Notwithstanding this progress, a major obstacle for further improvement of climate and weather models is the current treatment of sub-grid-scale processes in these models. Currently, weather prediction models covering the entire globe have grid spacings of at least 10-20km; grid spacings in climate models are about 100km or more. Physical and dynamical processes with spatial scales below this grid scale cannot be resolved explicitly in numerical models, even though they can be very important for the behaviour of atmosphere and climate. Making steps forward in the treatment of these sub-grid-scale processes is paramount to model improvement and thereby to more accurate forecasts and climate studies.
A prime example of an important yet small-scale process is convection: the vertical motion of (moist) air, intimately related to cloud formation and precipitation. Numerical models that can resolve convection and cloud dynamics need grid spacings of less than one kilometre. Because such high resolution is out of reach for global models, the impact of convection and clouds on resolved model variables must be represented in one way or another. These representations are called parameterizations. Because of the importance of convection, in particular for the tropical atmosphere, the quality of convection parameterizations has a significant impact on the overall accuracy of weather and climate models.
Operational weather and climate models employ a suite of parameterizations, thereby aiming to represent the effect of a collection of unresolved processes. Most of the parameterization schemes currently used are deterministic in nature: each state of the resolved model variables gives a single, unique outcome of the parameterization scheme. For example, air temperature and humidity are resolved explicitly at dozens of vertical levels throughout the atmosphere. One class of convection parameterization schemes takes the vertical profiles of humidity and temperature in a vertical column of the model and determines what convection and precipitation (if any) occurs. If the same constellation of vertical profiles occurs twice, the parameterized convection and precipitation will be the same too.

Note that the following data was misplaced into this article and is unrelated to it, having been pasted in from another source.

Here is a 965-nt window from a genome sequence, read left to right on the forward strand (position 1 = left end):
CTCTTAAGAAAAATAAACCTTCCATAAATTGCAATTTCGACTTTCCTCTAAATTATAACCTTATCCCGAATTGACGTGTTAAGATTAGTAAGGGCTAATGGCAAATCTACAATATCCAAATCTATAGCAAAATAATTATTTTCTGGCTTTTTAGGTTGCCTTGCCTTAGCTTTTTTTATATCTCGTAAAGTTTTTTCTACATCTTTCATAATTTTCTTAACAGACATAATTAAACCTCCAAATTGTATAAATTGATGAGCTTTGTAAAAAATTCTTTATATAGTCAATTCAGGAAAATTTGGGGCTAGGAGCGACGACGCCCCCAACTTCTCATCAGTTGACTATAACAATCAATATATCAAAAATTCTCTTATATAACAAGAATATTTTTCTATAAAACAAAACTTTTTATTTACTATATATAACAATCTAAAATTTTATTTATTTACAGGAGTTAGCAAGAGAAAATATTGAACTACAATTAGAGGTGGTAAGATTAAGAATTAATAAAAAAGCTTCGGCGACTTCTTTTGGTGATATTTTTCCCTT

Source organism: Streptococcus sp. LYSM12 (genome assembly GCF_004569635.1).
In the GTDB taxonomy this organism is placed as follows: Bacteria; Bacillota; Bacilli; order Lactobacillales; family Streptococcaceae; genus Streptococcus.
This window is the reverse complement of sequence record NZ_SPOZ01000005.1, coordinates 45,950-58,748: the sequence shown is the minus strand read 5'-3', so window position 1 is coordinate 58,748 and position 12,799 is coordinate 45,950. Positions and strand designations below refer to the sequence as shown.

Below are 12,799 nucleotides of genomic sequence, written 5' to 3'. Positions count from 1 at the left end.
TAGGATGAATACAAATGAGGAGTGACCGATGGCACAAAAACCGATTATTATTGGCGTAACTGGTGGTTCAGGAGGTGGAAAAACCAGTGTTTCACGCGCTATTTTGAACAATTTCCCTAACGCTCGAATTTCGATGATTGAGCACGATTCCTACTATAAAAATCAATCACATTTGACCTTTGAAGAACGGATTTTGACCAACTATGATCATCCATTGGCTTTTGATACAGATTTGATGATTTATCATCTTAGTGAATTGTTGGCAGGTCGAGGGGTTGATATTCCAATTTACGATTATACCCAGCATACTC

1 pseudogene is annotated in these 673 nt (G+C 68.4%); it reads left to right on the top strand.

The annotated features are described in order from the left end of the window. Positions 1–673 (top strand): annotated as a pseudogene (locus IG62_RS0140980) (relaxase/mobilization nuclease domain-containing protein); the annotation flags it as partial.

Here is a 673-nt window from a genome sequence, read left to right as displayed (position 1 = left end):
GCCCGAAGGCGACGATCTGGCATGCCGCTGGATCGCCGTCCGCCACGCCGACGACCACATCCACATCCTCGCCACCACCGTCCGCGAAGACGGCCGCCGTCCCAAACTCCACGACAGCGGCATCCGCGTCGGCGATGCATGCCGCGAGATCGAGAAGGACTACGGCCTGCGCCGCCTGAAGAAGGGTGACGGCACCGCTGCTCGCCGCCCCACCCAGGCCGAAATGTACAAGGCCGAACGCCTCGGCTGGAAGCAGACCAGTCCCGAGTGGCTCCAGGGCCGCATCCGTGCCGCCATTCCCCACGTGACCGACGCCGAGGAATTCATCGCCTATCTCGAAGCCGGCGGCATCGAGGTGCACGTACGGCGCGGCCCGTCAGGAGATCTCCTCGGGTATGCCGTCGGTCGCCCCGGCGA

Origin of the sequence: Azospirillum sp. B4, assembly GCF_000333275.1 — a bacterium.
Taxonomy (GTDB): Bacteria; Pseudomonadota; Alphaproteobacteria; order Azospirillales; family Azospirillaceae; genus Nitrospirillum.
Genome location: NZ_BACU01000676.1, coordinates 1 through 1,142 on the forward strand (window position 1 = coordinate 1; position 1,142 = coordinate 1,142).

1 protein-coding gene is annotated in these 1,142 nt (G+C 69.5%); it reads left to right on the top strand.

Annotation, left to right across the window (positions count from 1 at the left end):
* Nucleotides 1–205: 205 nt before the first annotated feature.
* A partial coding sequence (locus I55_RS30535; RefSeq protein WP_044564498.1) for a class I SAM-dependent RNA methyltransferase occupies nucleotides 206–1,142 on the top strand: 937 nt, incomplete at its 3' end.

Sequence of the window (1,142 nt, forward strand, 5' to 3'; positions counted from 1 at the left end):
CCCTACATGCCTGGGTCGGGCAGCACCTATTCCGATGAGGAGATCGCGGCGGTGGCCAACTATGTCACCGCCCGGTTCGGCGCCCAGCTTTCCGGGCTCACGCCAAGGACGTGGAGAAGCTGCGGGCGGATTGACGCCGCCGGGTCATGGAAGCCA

In recent years, researchers have come to realize the limitations of this deterministic approach. Unresolved processes may well have their own dynamics and need not be slaved to the resolved model variables. Even if one is able to calculate correctly the mean impact of the unresolved processes, neglecting their inherent variability is detrimental to the quality of the model simulations. In terms of the example just given: while the parameterization scheme may assign the correct mean convection and precipitation to given vertical profiles, in reality there may be significant deviations from this mean response. Interestingly, such deviations can become more important if the model resolution increases: a higher resolution means fewer convective cells in each vertical model column, so that the sample mean of the convective cells in a single column should vary more between columns.
In order to account for the inherent variability of many sub-grid-scale processes, researchers have started to look at alternative approaches to parameterization. One approach that has drawn a lot of research interest concerns stochastic parameterizations: approaches that carry elements of randomness in them. The basic idea is to let chance (in fact, a random number generator) choose from a range of possible responses at each time step of a simulation, rather than to use some kind of mean response of the sub-grid-scale process.
Stochastic parameterizations can take many shapes and formulations. For example, there are several possible answers to each of the following questions: (i) what class of random processes or stochastic models should be used? (ii) how can the correct parameters of such a model be obtained (thereby determining, for example, the distribution of possible sub-grid-scale responses)? and (iii) how should the stochastic model(s) for the sub-grid-scale responses interact with the model for the large-scale (resolved) variables?
Recent work carried out at CWI in collaboration with New York University employs conditional Markov chains to formulate a stochastic parameterization scheme. The sub-grid-scale responses are modelled as Markov chains, implying that there is a finite number of possible responses. The responses evolve in time by jumping randomly between different possibilities, in a way that is consistent with a set of jump probabilities derived from data of the sub-grid-scale processes. The jump probabilities depend on the (time-evolving) state of the resolved variables, hence the term 'conditional Markov chain'. This approach was successfully implemented in a test model environment, resulting in more faithful model statistics, improved forecast skill and better ensemble forecasting properties (so-called ensemble spread). Future work will focus on implementation in models of higher complexity.
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